The Centers for Disease Control and Prevention (CDC) has awarded Methodist Dallas Medical Center the prestigious CDC Foundation scholarship. The scholarship was awarded in recognition of Methodists efforts to successfully implement the strategies outlined in the CDC Campaign to Prevent Antimicrobial Resistance in Healthcare Settings. The award was based on an abstract submitted for presentation at the annual conference of the Association for Professionals in Infection Control and Epidemiology (APIC) and outlined steps Methodist Dallas has taken to ensure that patients undergoing surgical procedures receive appropriate antimicrobial prophylaxis. The abstract focused on the success of a multidisciplinary team approach to achieving benchmark results.
The Foundation awards recognize projects that implement at least one of the four strategies of the CDC campaign: to prevent infection, diagnose and treat infection effectively, use antimicrobials wisely, and prevent transmission. Methodist Dallas is one of only three institutions nationwide given the award.
Its an honor to win this award and to be recognized alongside an institution like Vanderbilt University Medical Center, which has gained national recognition for its evidence-based quality improvement initiatives, says Zakir Shaikh, MD, MPH, medical director of infection control at Methodist Dallas. Prior to participation in the TSPC project, Methodist Dallas had performed well compared to other Texas institutions, but our latest numbers represent even better performance and bring us in line with national benchmark institutions.
The abstract detailed the procedures Methodist Dallas instituted as part of the Texas Surgical Infection Prevention Collaborative (TSPC), which began 18 months ago. Methodist Dallas met the goal of achieving greater than 90 percent compliance in the three core measures: administration of antibiotic within one hour preceding surgical incision; use of appropriate antibiotic and dosing; and discontinuation of prophylactic antibiotic within 24 hours after surgery. The population of study was the orthopedic and neurosurgical cases. Earlier this year, Methodist Dallas was recognized for Benchmark Achievement and Presentation of Methods by the TSPC.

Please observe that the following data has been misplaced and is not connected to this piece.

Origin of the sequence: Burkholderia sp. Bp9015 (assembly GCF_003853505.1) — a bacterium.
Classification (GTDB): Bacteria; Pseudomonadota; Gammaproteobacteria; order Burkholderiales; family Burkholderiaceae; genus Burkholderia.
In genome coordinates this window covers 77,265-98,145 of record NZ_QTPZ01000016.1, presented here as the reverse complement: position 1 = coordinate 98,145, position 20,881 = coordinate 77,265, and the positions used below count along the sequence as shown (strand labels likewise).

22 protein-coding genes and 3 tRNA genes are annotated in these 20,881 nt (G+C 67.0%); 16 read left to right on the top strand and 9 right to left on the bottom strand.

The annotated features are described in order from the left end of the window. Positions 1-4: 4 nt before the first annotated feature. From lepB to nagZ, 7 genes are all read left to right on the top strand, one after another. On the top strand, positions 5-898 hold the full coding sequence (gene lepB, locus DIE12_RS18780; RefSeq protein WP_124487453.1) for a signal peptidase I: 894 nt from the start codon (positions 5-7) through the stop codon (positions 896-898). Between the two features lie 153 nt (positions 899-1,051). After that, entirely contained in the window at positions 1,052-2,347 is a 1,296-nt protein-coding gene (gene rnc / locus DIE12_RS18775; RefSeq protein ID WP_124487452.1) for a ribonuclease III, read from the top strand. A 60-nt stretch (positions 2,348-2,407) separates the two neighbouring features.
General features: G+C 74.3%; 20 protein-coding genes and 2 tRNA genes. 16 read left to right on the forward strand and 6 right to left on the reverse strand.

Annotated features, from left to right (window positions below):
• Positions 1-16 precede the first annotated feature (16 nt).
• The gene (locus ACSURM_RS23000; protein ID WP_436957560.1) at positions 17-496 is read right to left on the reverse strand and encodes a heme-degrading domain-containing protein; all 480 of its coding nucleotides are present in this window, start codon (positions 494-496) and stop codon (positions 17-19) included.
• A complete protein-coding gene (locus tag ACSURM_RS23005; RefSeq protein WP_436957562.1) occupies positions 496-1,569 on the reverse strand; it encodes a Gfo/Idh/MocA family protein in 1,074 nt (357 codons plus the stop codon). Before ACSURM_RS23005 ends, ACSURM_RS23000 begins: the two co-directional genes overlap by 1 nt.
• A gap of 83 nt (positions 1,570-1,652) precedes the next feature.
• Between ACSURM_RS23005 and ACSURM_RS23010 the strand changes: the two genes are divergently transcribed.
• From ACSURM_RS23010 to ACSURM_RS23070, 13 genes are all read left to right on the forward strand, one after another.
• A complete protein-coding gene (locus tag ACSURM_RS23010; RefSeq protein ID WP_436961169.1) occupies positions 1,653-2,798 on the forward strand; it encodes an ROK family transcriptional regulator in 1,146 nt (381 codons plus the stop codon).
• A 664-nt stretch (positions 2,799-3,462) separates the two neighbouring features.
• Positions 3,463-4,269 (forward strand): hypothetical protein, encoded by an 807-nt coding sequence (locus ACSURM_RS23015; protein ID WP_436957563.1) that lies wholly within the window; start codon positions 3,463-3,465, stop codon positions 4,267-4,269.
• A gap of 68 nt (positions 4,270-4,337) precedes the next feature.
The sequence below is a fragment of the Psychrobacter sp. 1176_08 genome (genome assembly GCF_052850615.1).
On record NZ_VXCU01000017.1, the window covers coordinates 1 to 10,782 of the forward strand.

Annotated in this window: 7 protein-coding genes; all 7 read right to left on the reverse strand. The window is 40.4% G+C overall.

To improve upon previous strong scores, infection control leaders at Methodist Dallas, led by Dr. Shaikh and Virginia Davis, RN, MSN, Methodists vice president for quality services, formed a task force made up of specialists from several departments, including clinical outcomes, nursing, operating room (OR) and pharmacy. Together, physicians, nurses, researchers and administrators worked to ensure that antibiotics were administered and discontinued based on evidence-based practices to prevent antimicrobial resistance. Key members of the task force included Gong Lee, MD, an anesthesiologist on the Methodist medical staff, and Antonio Arazoza, MD, an orthopedic surgeon on the Methodist medical staff.
It was very rewarding to see people from all parts of the hospital work together on this project, says Kim Bamburg, MEd, RN, clinical specialist for the Methodist Dallas OR. It was such a success because of the cooperation of all those involved, from clinicians to administrators, and because of the leadership of people like Dr. Shaikh and Virginia Davis.
The recognition for Methodist Dallas program was based on several criteria, including sustainability over time, ability to be implemented at other institutions, use of approach that minimizes data collection and entry burden, innovative use of collected data, and improved adherence to recommended practices.
A tremendous amount of work went into this project, says Mishga Moinuddin, MPH, ICP, who helped implement and oversee the program. And the results show that all the hard work, which involved a cooperative team approach, made a difference.
The CDC Foundation award will be officially presented in June by Methodist officials at the 2005 annual APIC conference in Baltimore, Maryland. Moinuddin will present the winning abstract during the conference.
Guided by the founding principles of life, learning, and compassion, Methodist Health System uses some of the latest medical technology and research to bring quality healthcare to individuals and families throughout North Texas. Methodist Dallas Medical Center, Methodist Charlton Medical Center, and three Methodist Family Health Centers are part of the nonprofit Methodist Health System, which is affiliated by covenant with the North Texas Conference of The United Methodist Church.